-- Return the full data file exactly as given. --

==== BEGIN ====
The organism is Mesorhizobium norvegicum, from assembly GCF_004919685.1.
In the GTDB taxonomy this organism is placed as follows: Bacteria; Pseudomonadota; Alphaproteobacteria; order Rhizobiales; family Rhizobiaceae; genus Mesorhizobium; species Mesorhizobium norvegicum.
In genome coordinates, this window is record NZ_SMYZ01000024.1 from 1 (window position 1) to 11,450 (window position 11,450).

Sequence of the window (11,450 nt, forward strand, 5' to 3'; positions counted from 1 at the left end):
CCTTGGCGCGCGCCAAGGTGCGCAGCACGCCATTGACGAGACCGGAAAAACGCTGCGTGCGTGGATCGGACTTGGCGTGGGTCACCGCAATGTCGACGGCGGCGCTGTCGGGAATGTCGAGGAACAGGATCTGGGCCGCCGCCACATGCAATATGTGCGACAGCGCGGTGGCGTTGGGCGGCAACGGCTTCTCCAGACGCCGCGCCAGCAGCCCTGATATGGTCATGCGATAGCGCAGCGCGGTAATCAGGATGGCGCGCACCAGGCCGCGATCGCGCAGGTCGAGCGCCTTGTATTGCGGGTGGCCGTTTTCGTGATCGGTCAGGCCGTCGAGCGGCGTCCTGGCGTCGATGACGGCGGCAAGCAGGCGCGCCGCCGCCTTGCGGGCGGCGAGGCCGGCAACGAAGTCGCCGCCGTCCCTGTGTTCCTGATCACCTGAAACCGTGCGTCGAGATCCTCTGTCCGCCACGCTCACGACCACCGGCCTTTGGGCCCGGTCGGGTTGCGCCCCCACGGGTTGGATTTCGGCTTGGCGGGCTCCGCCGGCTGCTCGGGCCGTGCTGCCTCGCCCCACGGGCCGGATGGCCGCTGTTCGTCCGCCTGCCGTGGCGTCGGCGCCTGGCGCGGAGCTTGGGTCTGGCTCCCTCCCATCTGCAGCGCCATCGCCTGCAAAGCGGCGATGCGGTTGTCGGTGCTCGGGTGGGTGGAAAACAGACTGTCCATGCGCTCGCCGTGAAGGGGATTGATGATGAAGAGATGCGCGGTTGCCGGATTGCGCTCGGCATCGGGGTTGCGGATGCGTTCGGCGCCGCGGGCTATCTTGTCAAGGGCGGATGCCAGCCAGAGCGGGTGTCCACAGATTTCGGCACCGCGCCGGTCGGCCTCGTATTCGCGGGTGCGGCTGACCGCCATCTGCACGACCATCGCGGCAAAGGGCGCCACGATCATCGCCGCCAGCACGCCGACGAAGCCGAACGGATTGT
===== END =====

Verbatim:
The organism is Mesorhizobium norvegicum, from assembly GCF_004919685.1.
In the GTDB taxonomy this organism is placed as follows: Bacteria; Pseudomonadota; Alphaproteobacteria; order Rhizobiales; family Rhizobiaceae; genus Mesorhizobium; species Mesorhizobium norvegicum.
In genome coordinates, this window is record NZ_SMYZ01000024.1 from 1 (window position 1) to 11,450 (window position 11,450).

Sequence of the window (11,450 nt, forward strand, 5' to 3'; positions counted from 1 at the left end):
CCTTGGCGCGCGCCAAGGTGCGCAGCACGCCATTGACGAGACCGGAAAAACGCTGCGTGCGTGGATCGGACTTGGCGTGGGTCACCGCAATGTCGACGGCGGCGCTGTCGGGAATGTCGAGGAACAGGATCTGGGCCGCCGCCACATGCAATATGTGCGACAGCGCGGTGGCGTTGGGCGGCAACGGCTTCTCCAGACGCCGCGCCAGCAGCCCTGATATGGTCATGCGATAGCGCAGCGCGGTAATCAGGATGGCGCGCACCAGGCCGCGATCGCGCAGGTCGAGCGCCTTGTATTGCGGGTGGCCGTTTTCGTGATCGGTCAGGCCGTCGAGCGGCGTCCTGGCGTCGATGACGGCGGCAAGCAGGCGCGCCGCCGCCTTGCGGGCGGCGAGGCCGGCAACGAAGTCGCCGCCGTCCCTGTGTTCCTGATCACCTGAAACCGTGCGTCGAGATCCTCTGTCCGCCACGCTCACGACCACCGGCCTTTGGGCCCGGTCGGGTTGCGCCCCCACGGGTTGGATTTCGGCTTGGCGGGCTCCGCCGGCTGCTCGGGCCGTGCTGCCTCGCCCCACGGGCCGGATGGCCGCTGTTCGTCCGCCTGCCGTGGCGTCGGCGCCTGGCGCGGAGCTTGGGTCTGGCTCCCTCCCATCTGCAGCGCCATCGCCTGCAAAGCGGCGATGCGGTTGTCGGTGCTCGGGTGGGTGGAAAACAGACTGTCCATGCGCTCGCCGTGAAGGGGATTGATGATGAAGAGATGCGCGGTTGCCGGATTGCGCTCGGCATCGGGGTTGCGGATGCGTTCGGCGCCGCGGGCTATCTTGTCAAGGGCGGATGCCAGCCAGAGCGGGTGTCCACAGATTTCGGCACCGCGCCGGTCGGCCTCGTATTCGCGGGTGCGGCTGACCGCCATCTGCACGACCATCGCGGCAAAGGGCGCCACGATCATCGCCGCCAGCACGCCGACGAAGCCGAACGGATTGT